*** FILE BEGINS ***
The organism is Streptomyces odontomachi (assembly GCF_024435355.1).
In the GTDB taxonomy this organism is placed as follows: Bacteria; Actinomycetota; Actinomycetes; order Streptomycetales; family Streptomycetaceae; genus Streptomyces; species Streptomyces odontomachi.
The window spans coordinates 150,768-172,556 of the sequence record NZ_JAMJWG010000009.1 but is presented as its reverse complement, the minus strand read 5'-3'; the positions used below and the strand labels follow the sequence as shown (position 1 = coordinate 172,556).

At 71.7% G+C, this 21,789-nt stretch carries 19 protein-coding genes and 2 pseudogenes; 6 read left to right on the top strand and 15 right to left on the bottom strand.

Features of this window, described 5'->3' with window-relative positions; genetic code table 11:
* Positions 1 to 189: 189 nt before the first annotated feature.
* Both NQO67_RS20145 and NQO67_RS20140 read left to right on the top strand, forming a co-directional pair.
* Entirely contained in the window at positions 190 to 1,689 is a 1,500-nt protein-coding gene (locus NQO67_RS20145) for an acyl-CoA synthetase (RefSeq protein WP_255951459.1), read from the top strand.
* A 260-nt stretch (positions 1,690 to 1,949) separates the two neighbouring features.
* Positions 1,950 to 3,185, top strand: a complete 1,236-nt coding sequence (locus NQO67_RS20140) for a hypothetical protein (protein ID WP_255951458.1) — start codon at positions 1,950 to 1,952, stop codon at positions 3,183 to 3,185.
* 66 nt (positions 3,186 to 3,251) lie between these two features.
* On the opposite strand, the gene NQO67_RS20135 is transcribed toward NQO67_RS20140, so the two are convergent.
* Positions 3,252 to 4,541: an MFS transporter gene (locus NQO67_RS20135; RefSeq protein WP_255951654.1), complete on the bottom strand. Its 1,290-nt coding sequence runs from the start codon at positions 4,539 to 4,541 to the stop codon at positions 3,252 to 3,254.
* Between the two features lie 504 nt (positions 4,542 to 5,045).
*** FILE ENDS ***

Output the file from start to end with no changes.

The organism is Streptomyces odontomachi (assembly GCF_024435355.1).
In the GTDB taxonomy this organism is placed as follows: Bacteria; Actinomycetota; Actinomycetes; order Streptomycetales; family Streptomycetaceae; genus Streptomyces; species Streptomyces odontomachi.
The window spans coordinates 150,768-172,556 of the sequence record NZ_JAMJWG010000009.1 but is presented as its reverse complement, the minus strand read 5'-3'; the positions used below and the strand labels follow the sequence as shown (position 1 = coordinate 172,556).

At 71.7% G+C, this 21,789-nt stretch carries 19 protein-coding genes and 2 pseudogenes; 6 read left to right on the top strand and 15 right to left on the bottom strand.

Features of this window, described 5'->3' with window-relative positions; genetic code table 11:
* Positions 1 to 189: 189 nt before the first annotated feature.
* Both NQO67_RS20145 and NQO67_RS20140 read left to right on the top strand, forming a co-directional pair.
* Entirely contained in the window at positions 190 to 1,689 is a 1,500-nt protein-coding gene (locus NQO67_RS20145) for an acyl-CoA synthetase (RefSeq protein WP_255951459.1), read from the top strand.
* A 260-nt stretch (positions 1,690 to 1,949) separates the two neighbouring features.
* Positions 1,950 to 3,185, top strand: a complete 1,236-nt coding sequence (locus NQO67_RS20140) for a hypothetical protein (protein ID WP_255951458.1) — start codon at positions 1,950 to 1,952, stop codon at positions 3,183 to 3,185.
* 66 nt (positions 3,186 to 3,251) lie between these two features.
* On the opposite strand, the gene NQO67_RS20135 is transcribed toward NQO67_RS20140, so the two are convergent.
* Positions 3,252 to 4,541: an MFS transporter gene (locus NQO67_RS20135; RefSeq protein WP_255951654.1), complete on the bottom strand. Its 1,290-nt coding sequence runs from the start codon at positions 4,539 to 4,541 to the stop codon at positions 3,252 to 3,254.
* Between the two features lie 504 nt (positions 4,542 to 5,045).